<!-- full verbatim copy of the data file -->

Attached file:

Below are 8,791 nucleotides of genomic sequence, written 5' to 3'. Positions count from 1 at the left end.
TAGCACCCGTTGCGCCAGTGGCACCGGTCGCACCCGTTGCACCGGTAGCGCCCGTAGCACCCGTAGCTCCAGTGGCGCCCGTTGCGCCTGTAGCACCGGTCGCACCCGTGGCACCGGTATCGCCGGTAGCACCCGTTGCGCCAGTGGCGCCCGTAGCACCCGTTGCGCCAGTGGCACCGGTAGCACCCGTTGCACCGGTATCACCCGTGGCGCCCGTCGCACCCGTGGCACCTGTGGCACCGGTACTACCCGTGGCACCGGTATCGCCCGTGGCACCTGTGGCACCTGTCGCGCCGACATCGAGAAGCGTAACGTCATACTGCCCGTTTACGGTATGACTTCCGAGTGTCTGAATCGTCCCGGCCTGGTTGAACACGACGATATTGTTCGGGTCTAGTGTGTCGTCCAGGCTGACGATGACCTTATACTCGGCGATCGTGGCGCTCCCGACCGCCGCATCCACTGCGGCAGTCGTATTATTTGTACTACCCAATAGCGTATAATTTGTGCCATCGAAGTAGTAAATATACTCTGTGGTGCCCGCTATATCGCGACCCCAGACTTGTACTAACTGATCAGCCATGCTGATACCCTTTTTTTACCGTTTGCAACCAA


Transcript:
Below are 8,791 nucleotides of genomic sequence, written 5' to 3'. Positions count from 1 at the left end.
TAGCACCCGTTGCGCCAGTGGCACCGGTCGCACCCGTTGCACCGGTAGCGCCCGTAGCACCCGTAGCTCCAGTGGCGCCCGTTGCGCCTGTAGCACCGGTCGCACCCGTGGCACCGGTATCGCCGGTAGCACCCGTTGCGCCAGTGGCGCCCGTAGCACCCGTTGCGCCAGTGGCACCGGTAGCACCCGTTGCACCGGTATCACCCGTGGCGCCCGTCGCACCCGTGGCACCTGTGGCACCGGTACTACCCGTGGCACCGGTATCGCCCGTGGCACCTGTGGCACCTGTCGCGCCGACATCGAGAAGCGTAACGTCATACTGCCCGTTTACGGTATGACTTCCGAGTGTCTGAATCGTCCCGGCCTGGTTGAACACGACGATATTGTTCGGGTCTAGTGTGTCGTCCAGGCTGACGATGACCTTATACTCGGCGATCGTGGCGCTCCCGACCGCCGCATCCACTGCGGCAGTCGTATTATTTGTACTACCCAATAGCGTATAATTTGTGCCATCGAAGTAGTAAATATACTCTGTGGTGCCCGCTATATCGCGACCCCAGACTTGTACTAACTGATCAGCCATGCTGATACCCTTTTTTTACCGTTTGCAACCAA